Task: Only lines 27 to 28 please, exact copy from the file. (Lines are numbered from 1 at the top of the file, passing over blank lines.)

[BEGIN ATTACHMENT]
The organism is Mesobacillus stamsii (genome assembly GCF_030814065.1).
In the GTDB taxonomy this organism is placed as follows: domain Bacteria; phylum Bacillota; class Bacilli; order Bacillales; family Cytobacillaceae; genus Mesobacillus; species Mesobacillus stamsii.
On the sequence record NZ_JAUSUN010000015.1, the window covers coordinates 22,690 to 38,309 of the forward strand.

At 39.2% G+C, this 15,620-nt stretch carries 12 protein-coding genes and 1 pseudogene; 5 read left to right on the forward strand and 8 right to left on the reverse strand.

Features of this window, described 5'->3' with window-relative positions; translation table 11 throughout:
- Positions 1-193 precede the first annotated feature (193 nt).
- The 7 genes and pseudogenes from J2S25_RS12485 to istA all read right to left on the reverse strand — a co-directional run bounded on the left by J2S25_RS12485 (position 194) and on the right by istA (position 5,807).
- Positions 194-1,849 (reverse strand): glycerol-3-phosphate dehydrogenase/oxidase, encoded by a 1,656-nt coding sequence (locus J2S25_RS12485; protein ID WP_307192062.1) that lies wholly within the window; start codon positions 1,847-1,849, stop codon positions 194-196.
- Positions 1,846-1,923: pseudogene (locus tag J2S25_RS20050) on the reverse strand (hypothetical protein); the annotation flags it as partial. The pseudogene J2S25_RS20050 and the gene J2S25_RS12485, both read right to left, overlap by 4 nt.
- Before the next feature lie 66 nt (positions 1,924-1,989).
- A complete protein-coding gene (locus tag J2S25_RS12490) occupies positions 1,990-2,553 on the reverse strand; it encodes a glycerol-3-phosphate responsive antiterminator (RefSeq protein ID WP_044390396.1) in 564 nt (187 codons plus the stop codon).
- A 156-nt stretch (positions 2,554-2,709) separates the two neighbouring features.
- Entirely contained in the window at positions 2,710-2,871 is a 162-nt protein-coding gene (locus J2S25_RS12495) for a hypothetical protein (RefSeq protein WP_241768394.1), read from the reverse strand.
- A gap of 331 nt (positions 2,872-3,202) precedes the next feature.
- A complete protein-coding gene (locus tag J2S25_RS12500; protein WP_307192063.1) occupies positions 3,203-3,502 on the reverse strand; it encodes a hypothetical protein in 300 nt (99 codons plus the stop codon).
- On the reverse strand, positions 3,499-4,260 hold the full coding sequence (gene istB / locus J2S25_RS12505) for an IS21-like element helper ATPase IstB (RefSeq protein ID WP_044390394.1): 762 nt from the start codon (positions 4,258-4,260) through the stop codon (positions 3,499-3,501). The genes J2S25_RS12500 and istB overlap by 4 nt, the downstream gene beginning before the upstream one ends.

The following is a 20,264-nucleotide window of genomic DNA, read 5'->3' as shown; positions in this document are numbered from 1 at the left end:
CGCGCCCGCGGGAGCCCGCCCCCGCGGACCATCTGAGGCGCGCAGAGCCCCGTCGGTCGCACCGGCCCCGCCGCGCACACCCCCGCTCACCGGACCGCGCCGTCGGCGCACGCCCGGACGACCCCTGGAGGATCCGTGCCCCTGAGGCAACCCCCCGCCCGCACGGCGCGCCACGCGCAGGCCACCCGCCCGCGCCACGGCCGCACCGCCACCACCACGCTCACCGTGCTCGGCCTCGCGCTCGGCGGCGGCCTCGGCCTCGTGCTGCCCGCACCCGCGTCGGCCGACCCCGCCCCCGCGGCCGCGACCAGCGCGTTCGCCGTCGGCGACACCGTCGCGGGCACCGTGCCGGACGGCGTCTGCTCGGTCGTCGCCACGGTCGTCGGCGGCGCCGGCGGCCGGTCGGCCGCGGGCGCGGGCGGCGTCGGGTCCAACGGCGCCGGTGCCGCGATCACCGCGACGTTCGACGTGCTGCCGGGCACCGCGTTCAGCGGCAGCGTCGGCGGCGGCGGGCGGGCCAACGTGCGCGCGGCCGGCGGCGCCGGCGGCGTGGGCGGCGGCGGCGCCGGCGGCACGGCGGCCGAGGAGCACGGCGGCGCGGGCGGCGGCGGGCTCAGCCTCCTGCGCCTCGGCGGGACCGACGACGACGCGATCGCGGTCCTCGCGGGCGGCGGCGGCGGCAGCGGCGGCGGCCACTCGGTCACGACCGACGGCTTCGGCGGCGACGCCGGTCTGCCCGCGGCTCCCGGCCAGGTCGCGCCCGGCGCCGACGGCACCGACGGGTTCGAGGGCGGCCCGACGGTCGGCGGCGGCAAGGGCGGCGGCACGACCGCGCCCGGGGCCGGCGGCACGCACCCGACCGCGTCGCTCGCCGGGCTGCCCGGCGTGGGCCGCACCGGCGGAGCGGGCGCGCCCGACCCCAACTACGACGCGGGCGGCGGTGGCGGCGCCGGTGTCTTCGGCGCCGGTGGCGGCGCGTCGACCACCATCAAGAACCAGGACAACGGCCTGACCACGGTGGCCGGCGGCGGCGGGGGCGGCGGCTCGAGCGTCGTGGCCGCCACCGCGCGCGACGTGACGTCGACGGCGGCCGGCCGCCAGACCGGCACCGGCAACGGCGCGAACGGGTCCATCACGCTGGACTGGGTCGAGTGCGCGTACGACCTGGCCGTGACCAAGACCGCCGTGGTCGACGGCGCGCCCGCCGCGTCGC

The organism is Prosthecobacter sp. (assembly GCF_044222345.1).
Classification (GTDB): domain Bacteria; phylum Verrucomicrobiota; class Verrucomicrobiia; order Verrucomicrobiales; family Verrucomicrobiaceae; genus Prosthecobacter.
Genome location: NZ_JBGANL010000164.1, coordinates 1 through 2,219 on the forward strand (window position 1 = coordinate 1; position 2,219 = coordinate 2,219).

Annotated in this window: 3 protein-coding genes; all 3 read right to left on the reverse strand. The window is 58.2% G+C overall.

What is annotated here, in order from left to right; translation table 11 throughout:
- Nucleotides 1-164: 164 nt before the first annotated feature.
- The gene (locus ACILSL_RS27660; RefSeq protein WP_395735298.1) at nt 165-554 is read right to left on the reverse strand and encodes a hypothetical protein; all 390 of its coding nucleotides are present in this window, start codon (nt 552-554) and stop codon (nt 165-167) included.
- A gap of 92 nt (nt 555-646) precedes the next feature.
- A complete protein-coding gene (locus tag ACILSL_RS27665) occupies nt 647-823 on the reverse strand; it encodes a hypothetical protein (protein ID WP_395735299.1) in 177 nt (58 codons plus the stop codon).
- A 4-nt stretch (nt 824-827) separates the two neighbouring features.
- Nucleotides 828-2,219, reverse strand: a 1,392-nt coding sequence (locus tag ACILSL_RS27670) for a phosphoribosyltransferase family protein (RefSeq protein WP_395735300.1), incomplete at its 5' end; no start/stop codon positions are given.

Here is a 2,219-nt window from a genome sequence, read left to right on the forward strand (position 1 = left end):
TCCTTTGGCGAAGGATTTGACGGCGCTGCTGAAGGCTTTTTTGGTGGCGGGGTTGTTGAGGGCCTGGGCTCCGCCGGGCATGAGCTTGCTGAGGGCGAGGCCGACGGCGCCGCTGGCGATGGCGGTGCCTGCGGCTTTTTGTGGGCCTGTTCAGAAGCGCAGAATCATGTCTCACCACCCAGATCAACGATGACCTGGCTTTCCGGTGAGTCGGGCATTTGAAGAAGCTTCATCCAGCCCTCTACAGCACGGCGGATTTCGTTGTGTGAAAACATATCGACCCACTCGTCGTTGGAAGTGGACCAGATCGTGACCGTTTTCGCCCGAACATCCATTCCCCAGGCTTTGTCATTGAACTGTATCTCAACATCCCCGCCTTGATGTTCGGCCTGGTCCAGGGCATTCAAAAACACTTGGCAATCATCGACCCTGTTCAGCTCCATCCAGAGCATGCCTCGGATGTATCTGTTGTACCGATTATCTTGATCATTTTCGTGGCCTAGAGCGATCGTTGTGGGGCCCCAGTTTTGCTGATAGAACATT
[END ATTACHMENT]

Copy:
- A complete protein-coding gene (locus tag ACILSL_RS27665) occupies nt 647-823 on the reverse strand; it encodes a hypothetical protein (protein ID WP_395735299.1) in 177 nt (58 codons plus the stop codon).
- A 4-nt stretch (nt 824-827) separates the two neighbouring features.